Australian-led global study finds treatments delay progression of disability in Multiple Sclerosis over the long-term

Click the following links to view media coverage of this study, or read the press release below.

Newspaper: Herald Sun (Australia)
Online: MedPage Today
Online: Medical Xpress
Online: ScienceDaily

Wednesday 16th January, 2019

The findings of an international study led by Australian researchers will influence how doctors treat Multiple Sclerosis (MS) around the world. This study is the first to provide evidence that the currently available therapies can delay progression of disability in MS.

The conversion from the relapsing to the secondary progressive stage of MS is characterised by an ongoing accumulation of disability, which leads to worsening of physical and mental capacity and deterioration of the quality of life of the patients with MS. Therefore, the capability to delay progression of disability represents an important outcome for people living with multiple sclerosis. Currently, more than 23,000 Australians are living with MS.

Results from the study are to be published in internationally-respected medical journal, JAMA today. JAMA is the third highest ranked medical journal and this research was the only multiple sclerosis related publication featured in 2018, highlighting the significance and impact of the work that was led by the Clinical Outcomes Research unit (CORe) at the University of Melbourne and Royal Melbourne Hospital.

“People who converted from relapsing MS to secondary progressive MS experience gradual and mostly irreversible worsening of disability. Most of the therapies that we use to treat MS have no effect once people have converted to secondary progressive MS. This study shows us how important it is to treat relapsing MS early and pro-actively,” said one of the study leaders,A/Prof Tomas Kalincik, the head of the MS Service at the Royal Melbourne Hospital and CORe at the University of Melbourne.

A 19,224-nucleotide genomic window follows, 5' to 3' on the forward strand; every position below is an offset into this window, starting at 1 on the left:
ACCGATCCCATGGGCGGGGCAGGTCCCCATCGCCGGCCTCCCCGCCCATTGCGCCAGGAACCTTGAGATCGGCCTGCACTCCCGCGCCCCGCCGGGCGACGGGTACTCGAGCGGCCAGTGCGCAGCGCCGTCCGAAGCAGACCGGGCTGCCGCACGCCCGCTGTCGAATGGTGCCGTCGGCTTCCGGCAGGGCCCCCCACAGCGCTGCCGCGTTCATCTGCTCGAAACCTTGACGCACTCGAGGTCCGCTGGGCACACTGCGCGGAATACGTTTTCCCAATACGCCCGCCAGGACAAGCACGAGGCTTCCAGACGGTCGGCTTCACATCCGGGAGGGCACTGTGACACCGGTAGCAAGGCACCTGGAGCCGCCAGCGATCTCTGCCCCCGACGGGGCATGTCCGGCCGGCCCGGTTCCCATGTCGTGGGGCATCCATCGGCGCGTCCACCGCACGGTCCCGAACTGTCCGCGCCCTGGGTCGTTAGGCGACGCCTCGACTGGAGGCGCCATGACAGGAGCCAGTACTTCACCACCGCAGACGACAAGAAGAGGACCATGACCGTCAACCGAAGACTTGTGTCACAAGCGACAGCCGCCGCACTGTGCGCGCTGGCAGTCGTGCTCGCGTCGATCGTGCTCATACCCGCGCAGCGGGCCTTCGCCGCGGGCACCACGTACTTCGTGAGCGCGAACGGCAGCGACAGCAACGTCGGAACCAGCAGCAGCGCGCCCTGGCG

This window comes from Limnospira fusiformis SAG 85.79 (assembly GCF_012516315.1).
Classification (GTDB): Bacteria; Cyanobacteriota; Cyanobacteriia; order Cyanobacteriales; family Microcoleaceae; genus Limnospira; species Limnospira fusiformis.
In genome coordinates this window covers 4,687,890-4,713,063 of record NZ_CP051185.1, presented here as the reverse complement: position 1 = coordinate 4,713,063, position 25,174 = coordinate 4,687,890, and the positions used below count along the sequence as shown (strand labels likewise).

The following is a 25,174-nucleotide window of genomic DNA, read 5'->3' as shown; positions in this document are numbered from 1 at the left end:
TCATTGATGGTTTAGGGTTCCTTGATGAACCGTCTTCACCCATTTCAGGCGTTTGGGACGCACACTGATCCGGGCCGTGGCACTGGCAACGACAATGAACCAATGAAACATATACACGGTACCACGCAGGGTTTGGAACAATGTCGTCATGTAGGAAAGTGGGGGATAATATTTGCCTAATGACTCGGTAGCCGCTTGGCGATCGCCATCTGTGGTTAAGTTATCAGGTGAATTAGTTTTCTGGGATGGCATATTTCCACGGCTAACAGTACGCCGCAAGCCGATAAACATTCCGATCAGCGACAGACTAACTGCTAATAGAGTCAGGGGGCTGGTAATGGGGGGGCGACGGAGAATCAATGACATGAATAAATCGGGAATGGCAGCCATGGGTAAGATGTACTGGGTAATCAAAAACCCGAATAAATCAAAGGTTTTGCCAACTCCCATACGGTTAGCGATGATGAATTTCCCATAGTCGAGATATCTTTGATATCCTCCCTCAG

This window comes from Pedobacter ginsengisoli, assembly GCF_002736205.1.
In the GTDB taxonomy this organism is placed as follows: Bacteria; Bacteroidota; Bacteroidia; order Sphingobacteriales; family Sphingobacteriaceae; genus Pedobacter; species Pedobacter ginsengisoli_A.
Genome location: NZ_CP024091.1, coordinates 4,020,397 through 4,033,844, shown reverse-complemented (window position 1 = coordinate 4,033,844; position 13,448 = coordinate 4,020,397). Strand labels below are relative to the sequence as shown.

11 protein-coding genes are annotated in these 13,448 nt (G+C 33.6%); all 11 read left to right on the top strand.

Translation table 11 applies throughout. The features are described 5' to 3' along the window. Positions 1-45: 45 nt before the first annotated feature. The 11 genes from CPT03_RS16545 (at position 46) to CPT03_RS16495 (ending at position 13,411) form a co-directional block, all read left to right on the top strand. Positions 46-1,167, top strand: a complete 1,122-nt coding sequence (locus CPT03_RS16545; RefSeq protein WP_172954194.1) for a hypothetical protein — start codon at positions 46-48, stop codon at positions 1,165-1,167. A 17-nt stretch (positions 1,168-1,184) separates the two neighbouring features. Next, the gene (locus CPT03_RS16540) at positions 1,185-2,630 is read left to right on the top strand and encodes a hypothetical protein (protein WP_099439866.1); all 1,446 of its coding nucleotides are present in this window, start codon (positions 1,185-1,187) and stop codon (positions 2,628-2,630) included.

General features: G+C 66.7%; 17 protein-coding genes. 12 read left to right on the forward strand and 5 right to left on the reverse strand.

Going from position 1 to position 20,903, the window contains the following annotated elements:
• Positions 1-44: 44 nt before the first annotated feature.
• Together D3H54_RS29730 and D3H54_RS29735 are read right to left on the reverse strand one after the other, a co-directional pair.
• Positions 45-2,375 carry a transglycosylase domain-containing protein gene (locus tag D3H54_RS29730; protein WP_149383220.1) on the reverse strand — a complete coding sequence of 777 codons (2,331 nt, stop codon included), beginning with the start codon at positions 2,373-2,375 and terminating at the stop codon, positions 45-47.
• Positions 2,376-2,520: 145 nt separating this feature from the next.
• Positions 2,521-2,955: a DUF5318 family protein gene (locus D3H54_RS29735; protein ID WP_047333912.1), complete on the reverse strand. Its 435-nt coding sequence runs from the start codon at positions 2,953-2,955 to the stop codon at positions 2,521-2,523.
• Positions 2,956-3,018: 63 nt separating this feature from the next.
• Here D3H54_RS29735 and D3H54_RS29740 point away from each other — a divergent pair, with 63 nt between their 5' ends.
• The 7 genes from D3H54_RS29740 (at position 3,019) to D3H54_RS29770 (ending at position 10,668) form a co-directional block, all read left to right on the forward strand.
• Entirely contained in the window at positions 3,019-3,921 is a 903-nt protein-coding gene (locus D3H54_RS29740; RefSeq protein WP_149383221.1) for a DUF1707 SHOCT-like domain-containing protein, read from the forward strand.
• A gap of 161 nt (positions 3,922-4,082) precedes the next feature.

The global study, using data from 1555 patients from 68 neurological clinics across 21 countries, compares the effectiveness of five therapies being prescribed to treat patients with relapsing-remitting MS treated for at least four years. These therapies are alemtuzumab, natalizumab, interferon beta, glatiramer acetate and fingolimod.

By using observational data, the study provides a ‘real time’ head-to-head comparison of efficacy of several therapies in a broad spectrum of patients – something which cannot be extracted from clinical trials of a drug. The findings suggest that people who were treated were less likely to advance to secondary progressive MS than those who received no therapy. Moreover, those treated with fingolimod, natalizumab or alemtuzumab have a lower risk of converting to secondary progressive MS than those receiving interferon beta or glatiramer acetate.

Importantly, the study found that this effect was more significant when these treatments were started within the first five years of disease onset.

“It is reassuring for patients with MS and their neurologists to know that the therapies that they are treated with for many years significantly improve the quality of their lives over the long-term,” said A/Prof Kalincik.


  • This study was led by Dr William Brown from Cambridge and A/Prof Tomas Kalincik from Melbourne. It was completed by neurologists and researchers from MSBase (an international collaborative research initiative based in Melbourne), Cambridge University and collaborating centres in the UK, Germany and Ireland
  • In Australia, more than 23,000 people live with Multiple Sclerosis, and more than two million worldwide
  • More than 6000 Australian patients contribute their data to the MSBase study
  • 19 hospitals and MS Centres in Australia actively participate in MSBase, including: Royal Melbourne Hospital, The Alfred Hospital, Royal Prince Alfred Hospital, Royal Adelaide Hospital, Royal Hobart Hospital, Sir Charles Gairdner Hospital in Perth, Royal Brisbane and Women’s Hospital.
  • The study examined a cohort of 1555 patients in 21 countries between 1988 and 2017.
  • The study was funded by the National Health & Medical Research Council, Australia, and the MSBase Foundation.